The first rise in council tax for Hertfordshire residents in six years has been approved by the local authority.
Herts County Council has agreed the first increase in the charge since 2009 – which equates to 43p per week for the average band D council tax payer.
The 1.99% rise was decided upon today in response to financial pressures.
According to the authority, the increase will help close the council’s budget deficit – estimated to reach £66million by 2017 – over the coming years as well as fund investment in infrastructure.
Previously, the rate of council tax had been frozen for five years.
In order to meet some of the pressures – in part caused by an ageing population requiring more care – the authority says it has made savings up to £172million from its annual budget since 2010.
Staff numbers have reduced while savings are hoped to be made in other areas – including by cutting back bus subsidation as set out by a current consultation.
The county council’s cabinet member for resourches Derrick Ashley said: “We haven’t asked residents to pay a penny more council tax since 2009 because we know that many have struggled following the recession.
“However, with the economy showing signs of sustained recovery, we believe it’s time to ask for a modest increase in the amount residents pay to help prepare for the looming gap in funding we face over the next few years.
“Increasing pressures on our essential statutory services mean we must act to protect them; for example, we have more older people requiring care. If we want to continue to provide these services without seeing reductions in the amount of money we have to spend elsewhere – for example to invest in Hertfordshire’s infrastructure – it’s vital we look to the future and act prudently.”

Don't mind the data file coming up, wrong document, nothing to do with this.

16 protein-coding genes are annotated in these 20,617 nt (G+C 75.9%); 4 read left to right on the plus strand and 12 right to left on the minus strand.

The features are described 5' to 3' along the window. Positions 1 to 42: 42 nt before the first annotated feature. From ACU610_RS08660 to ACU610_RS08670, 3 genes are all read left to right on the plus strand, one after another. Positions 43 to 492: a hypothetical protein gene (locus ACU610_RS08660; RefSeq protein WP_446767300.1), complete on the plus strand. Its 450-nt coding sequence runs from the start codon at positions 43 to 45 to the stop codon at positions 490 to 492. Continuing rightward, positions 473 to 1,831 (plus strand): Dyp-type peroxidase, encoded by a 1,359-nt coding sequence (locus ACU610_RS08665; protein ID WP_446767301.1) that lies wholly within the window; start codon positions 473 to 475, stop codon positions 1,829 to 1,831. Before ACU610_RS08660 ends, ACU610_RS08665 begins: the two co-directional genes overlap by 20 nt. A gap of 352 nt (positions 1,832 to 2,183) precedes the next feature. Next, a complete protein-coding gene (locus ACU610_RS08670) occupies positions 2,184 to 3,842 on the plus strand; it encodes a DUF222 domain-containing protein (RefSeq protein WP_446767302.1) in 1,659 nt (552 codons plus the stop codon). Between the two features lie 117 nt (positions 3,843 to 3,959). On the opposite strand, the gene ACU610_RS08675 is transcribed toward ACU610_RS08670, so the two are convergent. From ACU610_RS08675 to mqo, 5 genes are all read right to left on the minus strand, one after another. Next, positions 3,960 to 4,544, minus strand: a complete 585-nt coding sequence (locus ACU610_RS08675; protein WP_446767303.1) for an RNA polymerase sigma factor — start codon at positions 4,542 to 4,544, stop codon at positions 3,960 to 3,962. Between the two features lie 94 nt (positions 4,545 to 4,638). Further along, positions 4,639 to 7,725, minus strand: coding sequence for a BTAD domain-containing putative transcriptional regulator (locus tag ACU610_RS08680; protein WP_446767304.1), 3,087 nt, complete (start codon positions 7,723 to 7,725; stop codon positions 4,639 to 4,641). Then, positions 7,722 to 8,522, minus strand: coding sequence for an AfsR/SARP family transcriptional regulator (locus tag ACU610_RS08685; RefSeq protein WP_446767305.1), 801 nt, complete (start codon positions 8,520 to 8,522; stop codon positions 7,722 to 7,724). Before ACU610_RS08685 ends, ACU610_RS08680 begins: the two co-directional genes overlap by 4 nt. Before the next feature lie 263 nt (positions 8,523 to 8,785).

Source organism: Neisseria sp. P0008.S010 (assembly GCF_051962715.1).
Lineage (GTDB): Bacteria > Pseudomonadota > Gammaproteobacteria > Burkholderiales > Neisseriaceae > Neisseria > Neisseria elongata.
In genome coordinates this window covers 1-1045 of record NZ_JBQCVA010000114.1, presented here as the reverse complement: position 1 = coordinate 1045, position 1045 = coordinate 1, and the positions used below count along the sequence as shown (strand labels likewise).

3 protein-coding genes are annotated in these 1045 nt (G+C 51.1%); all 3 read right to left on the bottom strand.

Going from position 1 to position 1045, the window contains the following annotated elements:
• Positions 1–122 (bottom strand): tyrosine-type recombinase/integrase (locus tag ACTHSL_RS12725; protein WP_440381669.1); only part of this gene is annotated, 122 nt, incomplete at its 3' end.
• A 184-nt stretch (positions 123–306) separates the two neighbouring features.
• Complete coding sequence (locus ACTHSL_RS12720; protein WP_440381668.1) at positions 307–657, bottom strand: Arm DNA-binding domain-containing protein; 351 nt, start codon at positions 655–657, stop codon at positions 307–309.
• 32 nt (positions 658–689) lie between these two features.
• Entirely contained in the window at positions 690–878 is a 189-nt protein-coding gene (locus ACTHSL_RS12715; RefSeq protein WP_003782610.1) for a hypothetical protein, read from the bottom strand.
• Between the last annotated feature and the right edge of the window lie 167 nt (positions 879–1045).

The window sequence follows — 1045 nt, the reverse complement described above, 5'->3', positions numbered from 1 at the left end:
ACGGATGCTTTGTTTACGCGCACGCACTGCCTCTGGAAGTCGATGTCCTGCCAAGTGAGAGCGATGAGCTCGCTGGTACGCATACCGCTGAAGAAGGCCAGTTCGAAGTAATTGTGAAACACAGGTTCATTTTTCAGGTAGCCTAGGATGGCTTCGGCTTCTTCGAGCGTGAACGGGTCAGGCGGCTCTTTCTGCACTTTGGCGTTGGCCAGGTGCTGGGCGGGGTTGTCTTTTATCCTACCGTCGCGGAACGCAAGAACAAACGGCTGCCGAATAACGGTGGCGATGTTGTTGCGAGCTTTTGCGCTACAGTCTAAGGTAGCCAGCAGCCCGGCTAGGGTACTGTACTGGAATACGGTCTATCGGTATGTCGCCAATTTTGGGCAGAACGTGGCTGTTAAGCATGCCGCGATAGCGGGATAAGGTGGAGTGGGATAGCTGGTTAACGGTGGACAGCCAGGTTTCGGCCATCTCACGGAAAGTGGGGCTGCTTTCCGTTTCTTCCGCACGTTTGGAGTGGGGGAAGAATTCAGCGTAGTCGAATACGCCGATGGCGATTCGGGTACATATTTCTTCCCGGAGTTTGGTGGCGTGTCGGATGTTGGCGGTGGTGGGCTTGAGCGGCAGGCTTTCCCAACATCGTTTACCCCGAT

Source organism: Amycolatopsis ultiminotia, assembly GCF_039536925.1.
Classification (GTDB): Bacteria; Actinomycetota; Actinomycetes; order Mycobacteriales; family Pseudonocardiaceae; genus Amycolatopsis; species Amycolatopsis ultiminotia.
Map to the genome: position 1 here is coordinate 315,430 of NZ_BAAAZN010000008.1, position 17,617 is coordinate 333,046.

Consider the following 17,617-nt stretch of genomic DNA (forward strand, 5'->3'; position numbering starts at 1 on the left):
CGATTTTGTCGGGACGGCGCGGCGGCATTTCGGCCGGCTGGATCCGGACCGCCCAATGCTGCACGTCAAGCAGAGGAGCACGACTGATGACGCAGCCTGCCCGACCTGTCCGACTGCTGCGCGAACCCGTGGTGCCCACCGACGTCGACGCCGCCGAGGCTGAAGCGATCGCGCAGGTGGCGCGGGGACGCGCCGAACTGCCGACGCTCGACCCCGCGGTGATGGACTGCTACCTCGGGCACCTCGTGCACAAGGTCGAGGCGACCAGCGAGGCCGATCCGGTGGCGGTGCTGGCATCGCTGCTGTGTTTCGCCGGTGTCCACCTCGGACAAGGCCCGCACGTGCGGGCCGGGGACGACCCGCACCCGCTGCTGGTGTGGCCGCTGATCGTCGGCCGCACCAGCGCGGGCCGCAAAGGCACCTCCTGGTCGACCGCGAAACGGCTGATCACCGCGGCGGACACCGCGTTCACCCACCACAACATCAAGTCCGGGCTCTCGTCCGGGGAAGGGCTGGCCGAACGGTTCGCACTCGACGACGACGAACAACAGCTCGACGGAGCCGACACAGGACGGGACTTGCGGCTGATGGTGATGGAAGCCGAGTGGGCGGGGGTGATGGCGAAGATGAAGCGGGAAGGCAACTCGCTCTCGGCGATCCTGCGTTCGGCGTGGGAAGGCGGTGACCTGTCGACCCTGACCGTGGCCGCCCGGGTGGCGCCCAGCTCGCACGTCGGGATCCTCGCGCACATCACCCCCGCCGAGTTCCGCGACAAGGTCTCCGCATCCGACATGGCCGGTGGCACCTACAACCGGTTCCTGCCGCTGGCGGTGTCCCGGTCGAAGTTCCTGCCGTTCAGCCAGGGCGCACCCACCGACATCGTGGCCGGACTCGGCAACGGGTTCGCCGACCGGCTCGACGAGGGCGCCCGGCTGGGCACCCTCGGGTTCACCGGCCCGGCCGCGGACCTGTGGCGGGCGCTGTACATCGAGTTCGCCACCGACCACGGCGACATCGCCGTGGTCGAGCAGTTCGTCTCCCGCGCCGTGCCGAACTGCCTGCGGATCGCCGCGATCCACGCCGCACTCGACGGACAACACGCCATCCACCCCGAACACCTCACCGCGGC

Earlier this month the county’s police and crime commissioner revealed he would be freezing the police precept – the portion of the council tax bill allocated to the police force – for the sixth year running.
But the decision to increase the whole of the tax bill means that the average Band D household will pay an additional £22.26 each year – a rise from £1,118.83 to £1,141.09 annually.
Leader of the Opposition and the county’s Liberal Democrat group Stephen Giles-Medhurst said: “I am appalled. The county council clearly has to be careful and look after taxpayers’ money properly, but right now putting up council tax by almost two percent and also hitting services to the elderly and vulnerable leave a bad taste in the mouth.”
A recent survey of Herts residents conducted by the county council found 69% were in favour of a rise in council tax over any decrease in services.
Visit hertsdirect.org for more information.